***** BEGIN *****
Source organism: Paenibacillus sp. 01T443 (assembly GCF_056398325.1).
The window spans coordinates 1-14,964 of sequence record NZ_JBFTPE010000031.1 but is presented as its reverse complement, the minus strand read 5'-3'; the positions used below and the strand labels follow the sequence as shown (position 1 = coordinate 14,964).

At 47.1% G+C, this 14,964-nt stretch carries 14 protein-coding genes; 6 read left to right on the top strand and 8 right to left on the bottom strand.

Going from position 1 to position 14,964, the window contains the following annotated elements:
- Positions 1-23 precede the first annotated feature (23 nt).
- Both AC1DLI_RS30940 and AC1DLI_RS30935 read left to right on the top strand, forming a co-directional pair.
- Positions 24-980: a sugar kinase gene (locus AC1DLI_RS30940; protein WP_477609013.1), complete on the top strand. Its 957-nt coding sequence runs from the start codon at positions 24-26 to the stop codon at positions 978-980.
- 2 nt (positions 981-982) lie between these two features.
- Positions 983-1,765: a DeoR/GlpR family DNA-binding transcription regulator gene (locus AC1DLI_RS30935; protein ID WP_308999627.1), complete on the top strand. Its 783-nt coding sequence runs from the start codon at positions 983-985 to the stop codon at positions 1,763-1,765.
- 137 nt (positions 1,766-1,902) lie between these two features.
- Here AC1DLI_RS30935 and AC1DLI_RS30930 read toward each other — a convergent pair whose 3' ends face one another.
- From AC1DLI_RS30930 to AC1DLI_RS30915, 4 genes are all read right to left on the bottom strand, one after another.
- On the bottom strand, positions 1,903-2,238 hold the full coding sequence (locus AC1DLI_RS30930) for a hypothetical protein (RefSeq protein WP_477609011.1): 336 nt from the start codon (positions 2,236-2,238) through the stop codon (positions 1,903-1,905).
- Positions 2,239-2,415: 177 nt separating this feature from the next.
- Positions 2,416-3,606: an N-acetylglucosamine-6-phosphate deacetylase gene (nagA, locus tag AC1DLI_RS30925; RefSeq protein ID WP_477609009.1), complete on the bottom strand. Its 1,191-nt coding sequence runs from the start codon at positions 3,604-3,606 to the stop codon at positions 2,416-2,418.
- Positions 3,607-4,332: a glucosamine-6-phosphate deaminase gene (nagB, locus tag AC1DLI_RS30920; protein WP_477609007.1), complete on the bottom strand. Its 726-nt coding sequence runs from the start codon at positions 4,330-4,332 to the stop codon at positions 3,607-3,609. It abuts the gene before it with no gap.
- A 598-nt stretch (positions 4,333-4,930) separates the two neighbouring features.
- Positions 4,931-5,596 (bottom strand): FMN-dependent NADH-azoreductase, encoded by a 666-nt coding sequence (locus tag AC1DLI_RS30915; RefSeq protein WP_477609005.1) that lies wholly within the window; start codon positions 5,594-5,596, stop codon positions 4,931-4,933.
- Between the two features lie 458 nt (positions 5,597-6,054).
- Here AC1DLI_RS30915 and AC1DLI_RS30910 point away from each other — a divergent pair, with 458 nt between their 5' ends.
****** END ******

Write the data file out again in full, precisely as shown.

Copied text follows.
Source organism: Paenibacillus sp. 01T443 (assembly GCF_056398325.1).
The window spans coordinates 1-14,964 of sequence record NZ_JBFTPE010000031.1 but is presented as its reverse complement, the minus strand read 5'-3'; the positions used below and the strand labels follow the sequence as shown (position 1 = coordinate 14,964).

At 47.1% G+C, this 14,964-nt stretch carries 14 protein-coding genes; 6 read left to right on the top strand and 8 right to left on the bottom strand.

Going from position 1 to position 14,964, the window contains the following annotated elements:
- Positions 1-23 precede the first annotated feature (23 nt).
- Both AC1DLI_RS30940 and AC1DLI_RS30935 read left to right on the top strand, forming a co-directional pair.
- Positions 24-980: a sugar kinase gene (locus AC1DLI_RS30940; protein WP_477609013.1), complete on the top strand. Its 957-nt coding sequence runs from the start codon at positions 24-26 to the stop codon at positions 978-980.
- 2 nt (positions 981-982) lie between these two features.
- Positions 983-1,765: a DeoR/GlpR family DNA-binding transcription regulator gene (locus AC1DLI_RS30935; protein ID WP_308999627.1), complete on the top strand. Its 783-nt coding sequence runs from the start codon at positions 983-985 to the stop codon at positions 1,763-1,765.
- 137 nt (positions 1,766-1,902) lie between these two features.
- Here AC1DLI_RS30935 and AC1DLI_RS30930 read toward each other — a convergent pair whose 3' ends face one another.
- From AC1DLI_RS30930 to AC1DLI_RS30915, 4 genes are all read right to left on the bottom strand, one after another.
- On the bottom strand, positions 1,903-2,238 hold the full coding sequence (locus AC1DLI_RS30930) for a hypothetical protein (RefSeq protein WP_477609011.1): 336 nt from the start codon (positions 2,236-2,238) through the stop codon (positions 1,903-1,905).
- Positions 2,239-2,415: 177 nt separating this feature from the next.
- Positions 2,416-3,606: an N-acetylglucosamine-6-phosphate deacetylase gene (nagA, locus tag AC1DLI_RS30925; RefSeq protein ID WP_477609009.1), complete on the bottom strand. Its 1,191-nt coding sequence runs from the start codon at positions 3,604-3,606 to the stop codon at positions 2,416-2,418.
- Positions 3,607-4,332: a glucosamine-6-phosphate deaminase gene (nagB, locus tag AC1DLI_RS30920; protein WP_477609007.1), complete on the bottom strand. Its 726-nt coding sequence runs from the start codon at positions 4,330-4,332 to the stop codon at positions 3,607-3,609. It abuts the gene before it with no gap.
- A 598-nt stretch (positions 4,333-4,930) separates the two neighbouring features.
- Positions 4,931-5,596 (bottom strand): FMN-dependent NADH-azoreductase, encoded by a 666-nt coding sequence (locus tag AC1DLI_RS30915; RefSeq protein WP_477609005.1) that lies wholly within the window; start codon positions 5,594-5,596, stop codon positions 4,931-4,933.
- Between the two features lie 458 nt (positions 5,597-6,054).
- Here AC1DLI_RS30915 and AC1DLI_RS30910 point away from each other — a divergent pair, with 458 nt between their 5' ends.